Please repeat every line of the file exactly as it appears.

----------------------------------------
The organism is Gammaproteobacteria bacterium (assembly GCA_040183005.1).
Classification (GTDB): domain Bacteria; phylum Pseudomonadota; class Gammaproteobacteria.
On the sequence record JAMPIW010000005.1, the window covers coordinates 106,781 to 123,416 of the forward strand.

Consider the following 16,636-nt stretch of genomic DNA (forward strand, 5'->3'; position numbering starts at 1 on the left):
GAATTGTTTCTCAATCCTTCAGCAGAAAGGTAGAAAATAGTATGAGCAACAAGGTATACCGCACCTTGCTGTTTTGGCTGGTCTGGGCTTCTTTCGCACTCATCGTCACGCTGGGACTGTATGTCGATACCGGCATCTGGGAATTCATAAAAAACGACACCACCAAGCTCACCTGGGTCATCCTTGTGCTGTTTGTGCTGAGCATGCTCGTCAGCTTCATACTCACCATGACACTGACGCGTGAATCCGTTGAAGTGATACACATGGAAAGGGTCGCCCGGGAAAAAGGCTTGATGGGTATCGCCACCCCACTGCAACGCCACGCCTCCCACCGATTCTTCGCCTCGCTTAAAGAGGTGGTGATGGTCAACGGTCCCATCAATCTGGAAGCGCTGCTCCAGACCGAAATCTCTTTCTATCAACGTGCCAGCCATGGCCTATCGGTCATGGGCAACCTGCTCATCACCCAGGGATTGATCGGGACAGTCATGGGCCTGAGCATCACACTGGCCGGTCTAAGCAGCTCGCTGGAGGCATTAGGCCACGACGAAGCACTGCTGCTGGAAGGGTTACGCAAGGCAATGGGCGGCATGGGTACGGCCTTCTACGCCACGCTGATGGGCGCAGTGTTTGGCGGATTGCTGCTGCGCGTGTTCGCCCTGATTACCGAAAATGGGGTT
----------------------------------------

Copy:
The organism is Gammaproteobacteria bacterium (assembly GCA_040183005.1).
Classification (GTDB): domain Bacteria; phylum Pseudomonadota; class Gammaproteobacteria.
On the sequence record JAMPIW010000005.1, the window covers coordinates 106,781 to 123,416 of the forward strand.

Consider the following 16,636-nt stretch of genomic DNA (forward strand, 5'->3'; position numbering starts at 1 on the left):
GAATTGTTTCTCAATCCTTCAGCAGAAAGGTAGAAAATAGTATGAGCAACAAGGTATACCGCACCTTGCTGTTTTGGCTGGTCTGGGCTTCTTTCGCACTCATCGTCACGCTGGGACTGTATGTCGATACCGGCATCTGGGAATTCATAAAAAACGACACCACCAAGCTCACCTGGGTCATCCTTGTGCTGTTTGTGCTGAGCATGCTCGTCAGCTTCATACTCACCATGACACTGACGCGTGAATCCGTTGAAGTGATACACATGGAAAGGGTCGCCCGGGAAAAAGGCTTGATGGGTATCGCCACCCCACTGCAACGCCACGCCTCCCACCGATTCTTCGCCTCGCTTAAAGAGGTGGTGATGGTCAACGGTCCCATCAATCTGGAAGCGCTGCTCCAGACCGAAATCTCTTTCTATCAACGTGCCAGCCATGGCCTATCGGTCATGGGCAACCTGCTCATCACCCAGGGATTGATCGGGACAGTCATGGGCCTGAGCATCACACTGGCCGGTCTAAGCAGCTCGCTGGAGGCATTAGGCCACGACGAAGCACTGCTGCTGGAAGGGTTACGCAAGGCAATGGGCGGCATGGGTACGGCCTTCTACGCCACGCTGATGGGCGCAGTGTTTGGCGGATTGCTGCTGCGCGTGTTCGCCCTGATTACCGAAAATGGGGTT